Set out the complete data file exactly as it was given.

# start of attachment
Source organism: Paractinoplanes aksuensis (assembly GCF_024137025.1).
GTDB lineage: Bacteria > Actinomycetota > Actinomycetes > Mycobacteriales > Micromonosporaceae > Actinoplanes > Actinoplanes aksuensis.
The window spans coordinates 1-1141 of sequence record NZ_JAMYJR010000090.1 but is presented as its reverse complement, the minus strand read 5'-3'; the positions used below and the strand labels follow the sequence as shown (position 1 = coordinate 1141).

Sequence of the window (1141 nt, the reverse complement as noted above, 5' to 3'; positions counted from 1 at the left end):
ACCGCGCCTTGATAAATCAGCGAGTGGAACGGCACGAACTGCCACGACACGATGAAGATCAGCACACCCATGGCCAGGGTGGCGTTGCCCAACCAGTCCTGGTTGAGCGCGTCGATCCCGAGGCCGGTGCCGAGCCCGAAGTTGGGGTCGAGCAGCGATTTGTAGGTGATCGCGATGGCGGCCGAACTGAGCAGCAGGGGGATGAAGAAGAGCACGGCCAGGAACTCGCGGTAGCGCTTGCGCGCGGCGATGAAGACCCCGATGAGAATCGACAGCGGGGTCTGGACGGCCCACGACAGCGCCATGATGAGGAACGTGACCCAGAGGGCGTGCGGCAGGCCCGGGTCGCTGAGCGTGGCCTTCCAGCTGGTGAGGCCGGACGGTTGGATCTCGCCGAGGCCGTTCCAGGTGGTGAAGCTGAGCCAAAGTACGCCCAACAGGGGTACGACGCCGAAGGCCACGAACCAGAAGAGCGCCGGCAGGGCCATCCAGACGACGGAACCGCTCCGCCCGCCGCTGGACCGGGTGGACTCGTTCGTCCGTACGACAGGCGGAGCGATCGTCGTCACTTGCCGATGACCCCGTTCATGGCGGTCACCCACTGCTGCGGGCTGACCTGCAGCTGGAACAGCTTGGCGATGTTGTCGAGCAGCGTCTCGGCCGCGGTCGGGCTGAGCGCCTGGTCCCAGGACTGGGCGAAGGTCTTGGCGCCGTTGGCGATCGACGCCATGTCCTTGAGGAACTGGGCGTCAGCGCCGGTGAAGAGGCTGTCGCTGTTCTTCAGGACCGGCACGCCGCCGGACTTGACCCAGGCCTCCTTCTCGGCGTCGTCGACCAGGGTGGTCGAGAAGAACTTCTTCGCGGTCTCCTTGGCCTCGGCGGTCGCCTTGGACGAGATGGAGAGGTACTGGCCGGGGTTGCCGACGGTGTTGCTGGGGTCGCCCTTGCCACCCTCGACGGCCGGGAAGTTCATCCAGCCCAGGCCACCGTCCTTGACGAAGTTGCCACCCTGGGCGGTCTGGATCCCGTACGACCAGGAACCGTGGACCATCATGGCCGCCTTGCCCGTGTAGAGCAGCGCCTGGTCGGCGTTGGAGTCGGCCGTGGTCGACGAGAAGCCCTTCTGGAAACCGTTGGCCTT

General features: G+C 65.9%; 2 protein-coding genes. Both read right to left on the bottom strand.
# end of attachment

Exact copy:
Source organism: Paractinoplanes aksuensis (assembly GCF_024137025.1).
GTDB lineage: Bacteria > Actinomycetota > Actinomycetes > Mycobacteriales > Micromonosporaceae > Actinoplanes > Actinoplanes aksuensis.
The window spans coordinates 1-1141 of sequence record NZ_JAMYJR010000090.1 but is presented as its reverse complement, the minus strand read 5'-3'; the positions used below and the strand labels follow the sequence as shown (position 1 = coordinate 1141).

Sequence of the window (1141 nt, the reverse complement as noted above, 5' to 3'; positions counted from 1 at the left end):
ACCGCGCCTTGATAAATCAGCGAGTGGAACGGCACGAACTGCCACGACACGATGAAGATCAGCACACCCATGGCCAGGGTGGCGTTGCCCAACCAGTCCTGGTTGAGCGCGTCGATCCCGAGGCCGGTGCCGAGCCCGAAGTTGGGGTCGAGCAGCGATTTGTAGGTGATCGCGATGGCGGCCGAACTGAGCAGCAGGGGGATGAAGAAGAGCACGGCCAGGAACTCGCGGTAGCGCTTGCGCGCGGCGATGAAGACCCCGATGAGAATCGACAGCGGGGTCTGGACGGCCCACGACAGCGCCATGATGAGGAACGTGACCCAGAGGGCGTGCGGCAGGCCCGGGTCGCTGAGCGTGGCCTTCCAGCTGGTGAGGCCGGACGGTTGGATCTCGCCGAGGCCGTTCCAGGTGGTGAAGCTGAGCCAAAGTACGCCCAACAGGGGTACGACGCCGAAGGCCACGAACCAGAAGAGCGCCGGCAGGGCCATCCAGACGACGGAACCGCTCCGCCCGCCGCTGGACCGGGTGGACTCGTTCGTCCGTACGACAGGCGGAGCGATCGTCGTCACTTGCCGATGACCCCGTTCATGGCGGTCACCCACTGCTGCGGGCTGACCTGCAGCTGGAACAGCTTGGCGATGTTGTCGAGCAGCGTCTCGGCCGCGGTCGGGCTGAGCGCCTGGTCCCAGGACTGGGCGAAGGTCTTGGCGCCGTTGGCGATCGACGCCATGTCCTTGAGGAACTGGGCGTCAGCGCCGGTGAAGAGGCTGTCGCTGTTCTTCAGGACCGGCACGCCGCCGGACTTGACCCAGGCCTCCTTCTCGGCGTCGTCGACCAGGGTGGTCGAGAAGAACTTCTTCGCGGTCTCCTTGGCCTCGGCGGTCGCCTTGGACGAGATGGAGAGGTACTGGCCGGGGTTGCCGACGGTGTTGCTGGGGTCGCCCTTGCCACCCTCGACGGCCGGGAAGTTCATCCAGCCCAGGCCACCGTCCTTGACGAAGTTGCCACCCTGGGCGGTCTGGATCCCGTACGACCAGGAACCGTGGACCATCATGGCCGCCTTGCCCGTGTAGAGCAGCGCCTGGTCGGCGTTGGAGTCGGCCGTGGTCGACGAGAAGCCCTTCTGGAAACCGTTGGCCTT

General features: G+C 65.9%; 2 protein-coding genes. Both read right to left on the bottom strand.